Virtual schools provide parents and children, from Oregon to New York and across the globe to Russia and other countries, with access to world-class curricula, myriad teachers, and support, just about anytime and anyplace. Most importantly, virtual schools provide the power of choice.
The “common school movement” that Horace Mann, Henry Barnard and other reformers created in 1852 did not provide families with many choices. These new public schools were for the training or educating of future factory workers. One hundred and fifty years later, parents have more options available to them for their child’s education: public schools, homeschooling, charter schools, homeschool charter schools, magnet schools, private schools, and virtual schools.
Today’s virtual school movement has its roots in distance-learning programs and correspondence schools dating as far back as 1929, when the University of Nebraska started distance-learning high-school courses. The new “virtual school” movement underway in the United States is fueled by a technology-rich society, a motivated and literate population of parents, and visionaries in education, technology, and business. Today there are very few paper-based and snail-mail correspondence programs in virtual education; children everywhere can attend a virtual public school at home. Virtual access gives children online curriculum opportunities like “traveling” with Robert Ballard, the scientist who found the R.M.S Titanic, and “visiting” remote locations around the world via the latest satellite and streaming media capabilities.
Like most technology-based products and services in use today, virtual schools, courses, and supplemental programs will continue to improve in usability, power, and speed. For now, the power of technology-delivered, virtual educational programs adds to the options parents can investigate as they make a difficult decision with life-long implications: how their child will be educated.
The answer to this question depends on the virtual school. While most of the learning happens in the home with virtual schools, many of them are public schools without doors. Students who register with a public virtual school are counted as public-school students, not homeschoolers, in their state. These public virtual schools collect ADA (average daily attendance), just like the neighborhood brick-and-mortar school. They offer a standards-based curriculum; require attendance keeping, frequent assessments, and progress reports; and comply with mandated state testing. Some virtual schools or programs are tuition-based, and a parent can choose to use an entire grade’s work or supplement in mathematics, driver’s education, foreign language, history, and other subjects. A high-school student can participate in make-up and credit programs to enhance their high-school experience.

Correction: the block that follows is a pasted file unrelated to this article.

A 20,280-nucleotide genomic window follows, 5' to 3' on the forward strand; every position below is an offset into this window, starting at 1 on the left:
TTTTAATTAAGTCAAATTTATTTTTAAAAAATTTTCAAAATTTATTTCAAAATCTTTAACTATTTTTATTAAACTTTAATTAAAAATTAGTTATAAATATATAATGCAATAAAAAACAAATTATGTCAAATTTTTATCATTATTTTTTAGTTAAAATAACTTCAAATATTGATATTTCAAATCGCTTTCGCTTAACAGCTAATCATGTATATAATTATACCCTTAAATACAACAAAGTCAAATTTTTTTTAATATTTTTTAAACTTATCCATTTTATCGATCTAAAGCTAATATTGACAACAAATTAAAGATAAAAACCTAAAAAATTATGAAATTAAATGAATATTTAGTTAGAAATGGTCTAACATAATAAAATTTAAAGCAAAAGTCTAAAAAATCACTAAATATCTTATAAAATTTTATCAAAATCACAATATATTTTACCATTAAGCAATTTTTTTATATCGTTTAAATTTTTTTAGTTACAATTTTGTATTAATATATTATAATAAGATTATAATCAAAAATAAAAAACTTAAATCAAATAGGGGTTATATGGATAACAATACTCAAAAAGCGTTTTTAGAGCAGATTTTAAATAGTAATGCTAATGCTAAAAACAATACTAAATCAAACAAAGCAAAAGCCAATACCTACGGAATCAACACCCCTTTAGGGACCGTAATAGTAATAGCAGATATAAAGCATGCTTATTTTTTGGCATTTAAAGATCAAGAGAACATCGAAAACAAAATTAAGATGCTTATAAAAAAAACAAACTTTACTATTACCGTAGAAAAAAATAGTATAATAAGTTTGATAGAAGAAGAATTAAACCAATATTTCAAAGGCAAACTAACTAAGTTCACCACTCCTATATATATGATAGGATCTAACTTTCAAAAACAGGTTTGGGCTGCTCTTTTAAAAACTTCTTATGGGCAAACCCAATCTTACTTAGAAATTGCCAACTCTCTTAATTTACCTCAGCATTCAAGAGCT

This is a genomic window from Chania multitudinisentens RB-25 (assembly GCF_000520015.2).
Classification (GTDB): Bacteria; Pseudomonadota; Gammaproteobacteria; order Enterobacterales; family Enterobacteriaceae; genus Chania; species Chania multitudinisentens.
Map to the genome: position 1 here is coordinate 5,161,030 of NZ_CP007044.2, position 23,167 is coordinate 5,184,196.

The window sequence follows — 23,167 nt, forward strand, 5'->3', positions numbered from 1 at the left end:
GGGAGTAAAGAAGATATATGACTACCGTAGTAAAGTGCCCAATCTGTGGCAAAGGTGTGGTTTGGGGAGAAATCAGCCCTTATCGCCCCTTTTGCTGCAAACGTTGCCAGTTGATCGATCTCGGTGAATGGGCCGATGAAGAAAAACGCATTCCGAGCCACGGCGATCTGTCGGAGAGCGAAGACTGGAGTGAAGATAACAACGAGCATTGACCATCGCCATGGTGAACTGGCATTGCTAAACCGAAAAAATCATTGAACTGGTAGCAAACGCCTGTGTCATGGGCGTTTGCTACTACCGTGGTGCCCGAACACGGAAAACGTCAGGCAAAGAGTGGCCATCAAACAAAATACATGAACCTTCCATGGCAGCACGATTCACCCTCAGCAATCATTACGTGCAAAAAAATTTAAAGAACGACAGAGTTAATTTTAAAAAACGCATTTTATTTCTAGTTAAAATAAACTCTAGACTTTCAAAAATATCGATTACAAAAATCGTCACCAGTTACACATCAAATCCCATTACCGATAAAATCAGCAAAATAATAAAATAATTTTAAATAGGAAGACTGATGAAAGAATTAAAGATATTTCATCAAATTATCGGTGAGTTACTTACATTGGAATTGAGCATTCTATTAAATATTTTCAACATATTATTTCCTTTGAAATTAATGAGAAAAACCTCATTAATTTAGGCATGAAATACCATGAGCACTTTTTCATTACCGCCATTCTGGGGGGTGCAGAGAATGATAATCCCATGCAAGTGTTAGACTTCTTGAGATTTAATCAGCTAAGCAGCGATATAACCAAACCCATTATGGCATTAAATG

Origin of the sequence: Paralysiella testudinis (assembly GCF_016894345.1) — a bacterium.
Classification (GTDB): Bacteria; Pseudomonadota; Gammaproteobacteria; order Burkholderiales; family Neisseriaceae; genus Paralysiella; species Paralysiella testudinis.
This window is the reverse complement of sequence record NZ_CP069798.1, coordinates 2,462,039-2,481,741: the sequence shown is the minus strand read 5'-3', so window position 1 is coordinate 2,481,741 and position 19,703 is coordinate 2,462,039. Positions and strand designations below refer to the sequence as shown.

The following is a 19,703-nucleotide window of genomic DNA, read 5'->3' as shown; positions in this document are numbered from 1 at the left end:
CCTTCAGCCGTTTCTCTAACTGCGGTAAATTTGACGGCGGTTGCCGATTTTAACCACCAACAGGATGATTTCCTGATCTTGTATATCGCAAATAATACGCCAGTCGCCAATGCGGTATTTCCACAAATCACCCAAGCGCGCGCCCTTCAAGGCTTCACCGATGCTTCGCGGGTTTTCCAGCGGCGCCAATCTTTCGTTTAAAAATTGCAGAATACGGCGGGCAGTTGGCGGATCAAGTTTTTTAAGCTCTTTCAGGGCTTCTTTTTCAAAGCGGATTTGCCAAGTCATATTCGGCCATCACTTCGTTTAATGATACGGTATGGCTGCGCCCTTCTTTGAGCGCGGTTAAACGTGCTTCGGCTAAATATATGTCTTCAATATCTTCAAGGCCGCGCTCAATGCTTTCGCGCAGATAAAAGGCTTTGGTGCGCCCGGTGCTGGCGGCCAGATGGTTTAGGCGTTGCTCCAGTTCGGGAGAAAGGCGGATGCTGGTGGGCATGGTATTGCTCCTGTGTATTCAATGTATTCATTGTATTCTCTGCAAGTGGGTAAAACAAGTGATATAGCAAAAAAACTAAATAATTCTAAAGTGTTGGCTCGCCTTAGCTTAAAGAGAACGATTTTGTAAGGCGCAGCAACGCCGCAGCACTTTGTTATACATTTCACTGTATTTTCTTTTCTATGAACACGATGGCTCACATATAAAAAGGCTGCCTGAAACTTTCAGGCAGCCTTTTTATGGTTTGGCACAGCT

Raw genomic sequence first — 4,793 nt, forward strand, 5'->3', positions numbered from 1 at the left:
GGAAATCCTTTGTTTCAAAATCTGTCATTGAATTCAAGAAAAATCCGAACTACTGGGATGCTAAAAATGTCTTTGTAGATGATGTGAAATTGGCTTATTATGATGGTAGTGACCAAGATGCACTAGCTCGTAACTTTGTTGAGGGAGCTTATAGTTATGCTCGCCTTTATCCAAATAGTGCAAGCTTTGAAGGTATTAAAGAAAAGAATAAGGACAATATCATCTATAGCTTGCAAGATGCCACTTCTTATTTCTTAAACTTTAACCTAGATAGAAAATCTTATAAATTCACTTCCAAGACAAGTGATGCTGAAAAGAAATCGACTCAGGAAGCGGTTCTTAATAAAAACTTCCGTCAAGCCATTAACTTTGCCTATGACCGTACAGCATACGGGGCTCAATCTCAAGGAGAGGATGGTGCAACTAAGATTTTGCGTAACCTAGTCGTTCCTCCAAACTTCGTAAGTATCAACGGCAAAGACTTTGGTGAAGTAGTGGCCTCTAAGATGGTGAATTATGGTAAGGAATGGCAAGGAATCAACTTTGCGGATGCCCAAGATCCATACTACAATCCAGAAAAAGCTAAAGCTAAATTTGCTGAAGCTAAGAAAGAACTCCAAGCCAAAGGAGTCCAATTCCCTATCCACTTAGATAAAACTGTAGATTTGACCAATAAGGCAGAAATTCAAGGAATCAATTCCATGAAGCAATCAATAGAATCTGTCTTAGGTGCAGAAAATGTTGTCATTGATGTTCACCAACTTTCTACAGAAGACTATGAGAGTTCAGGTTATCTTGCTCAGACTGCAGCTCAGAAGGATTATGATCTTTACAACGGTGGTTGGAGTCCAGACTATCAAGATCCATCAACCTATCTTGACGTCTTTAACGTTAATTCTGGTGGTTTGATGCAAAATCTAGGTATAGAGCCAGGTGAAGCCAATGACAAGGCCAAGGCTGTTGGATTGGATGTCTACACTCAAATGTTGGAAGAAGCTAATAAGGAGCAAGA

In the homeschooling world, children who attend conventional schools, either public or private, are considered to be receiving a “traditional” education. “Traditional homeschooling,” on the other hand, has typically indicated a family using varied approaches and curricula to have their children learn at home (outside the auspices of a public school). Many traditionally homeschooled children use private distance-learning or a tuition-based online home school for all or part of their homeschooling career.
Like any school, curriculum, or program, virtual schools work for some families and not for others. Public virtual schools have the same requirements and regulations that brick-and-mortal schools do, along with the support of a credentialed teacher; detailed, standards-based rich lessons; continual assessment; and supplemental learning resources. Some families choose a virtual school because they believe it combines the best of both worlds: the flexibility and individualized instruction inherent in traditional homeschooling, joined with the support and accountability of a public school.
Families facing educational choices need to research all options thoroughly. They must examine their educational priorities in order to determine which features best support their goals. Most importantly, they must decide which method best serves their child’s unique needs and talents.
Maria Sharapova’s passion is tennis, so her academic training needed to be adjusted to work within the confines of her intense tennis training and playing schedule. A virtual school has helped her continue to learn while she reaches for her dream.
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